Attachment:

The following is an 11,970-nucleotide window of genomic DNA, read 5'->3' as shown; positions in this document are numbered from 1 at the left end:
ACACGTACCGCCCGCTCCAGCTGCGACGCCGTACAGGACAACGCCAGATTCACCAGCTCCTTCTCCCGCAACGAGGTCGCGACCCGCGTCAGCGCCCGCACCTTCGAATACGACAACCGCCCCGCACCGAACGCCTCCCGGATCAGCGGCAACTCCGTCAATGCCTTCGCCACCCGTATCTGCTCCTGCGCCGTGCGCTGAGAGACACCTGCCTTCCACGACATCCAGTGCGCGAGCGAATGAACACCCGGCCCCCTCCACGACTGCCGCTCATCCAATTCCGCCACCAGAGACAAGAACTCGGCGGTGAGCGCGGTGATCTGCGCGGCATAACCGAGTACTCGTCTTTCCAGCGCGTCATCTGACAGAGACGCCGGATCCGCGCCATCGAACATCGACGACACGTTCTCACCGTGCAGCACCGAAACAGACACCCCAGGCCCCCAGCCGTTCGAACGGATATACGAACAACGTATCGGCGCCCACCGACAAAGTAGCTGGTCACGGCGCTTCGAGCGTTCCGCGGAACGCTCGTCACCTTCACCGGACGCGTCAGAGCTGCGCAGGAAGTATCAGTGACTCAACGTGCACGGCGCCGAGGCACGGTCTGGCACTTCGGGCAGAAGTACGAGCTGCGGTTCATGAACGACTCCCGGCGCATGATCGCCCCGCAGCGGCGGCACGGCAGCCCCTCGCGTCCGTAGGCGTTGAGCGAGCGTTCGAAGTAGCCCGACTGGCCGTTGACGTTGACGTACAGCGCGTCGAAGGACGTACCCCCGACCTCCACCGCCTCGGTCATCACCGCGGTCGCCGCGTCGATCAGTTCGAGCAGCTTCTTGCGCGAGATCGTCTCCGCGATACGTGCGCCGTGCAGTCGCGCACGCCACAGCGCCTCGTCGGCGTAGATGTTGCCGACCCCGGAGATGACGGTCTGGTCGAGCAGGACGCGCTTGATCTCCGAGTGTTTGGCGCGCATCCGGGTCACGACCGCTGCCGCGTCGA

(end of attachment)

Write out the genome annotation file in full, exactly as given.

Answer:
The following is an 11,970-nucleotide window of genomic DNA, read 5'->3' as shown; positions in this document are numbered from 1 at the left end:
ACACGTACCGCCCGCTCCAGCTGCGACGCCGTACAGGACAACGCCAGATTCACCAGCTCCTTCTCCCGCAACGAGGTCGCGACCCGCGTCAGCGCCCGCACCTTCGAATACGACAACCGCCCCGCACCGAACGCCTCCCGGATCAGCGGCAACTCCGTCAATGCCTTCGCCACCCGTATCTGCTCCTGCGCCGTGCGCTGAGAGACACCTGCCTTCCACGACATCCAGTGCGCGAGCGAATGAACACCCGGCCCCCTCCACGACTGCCGCTCATCCAATTCCGCCACCAGAGACAAGAACTCGGCGGTGAGCGCGGTGATCTGCGCGGCATAACCGAGTACTCGTCTTTCCAGCGCGTCATCTGACAGAGACGCCGGATCCGCGCCATCGAACATCGACGACACGTTCTCACCGTGCAGCACCGAAACAGACACCCCAGGCCCCCAGCCGTTCGAACGGATATACGAACAACGTATCGGCGCCCACCGACAAAGTAGCTGGTCACGGCGCTTCGAGCGTTCCGCGGAACGCTCGTCACCTTCACCGGACGCGTCAGAGCTGCGCAGGAAGTATCAGTGACTCAACGTGCACGGCGCCGAGGCACGGTCTGGCACTTCGGGCAGAAGTACGAGCTGCGGTTCATGAACGACTCCCGGCGCATGATCGCCCCGCAGCGGCGGCACGGCAGCCCCTCGCGTCCGTAGGCGTTGAGCGAGCGTTCGAAGTAGCCCGACTGGCCGTTGACGTTGACGTACAGCGCGTCGAAGGACGTACCCCCGACCTCCACCGCCTCGGTCATCACCGCGGTCGCCGCGTCGATCAGTTCGAGCAGCTTCTTGCGCGAGATCGTCTCCGCGATACGTGCGCCGTGCAGTCGCGCACGCCACAGCGCCTCGTCGGCGTAGATGTTGCCGACCCCGGAGATGACGGTCTGGTCGAGCAGGACGCGCTTGATCTCCGAGTGTTTGGCGCGCATCCGGGTCACGACCGCTGCCGCGTCGA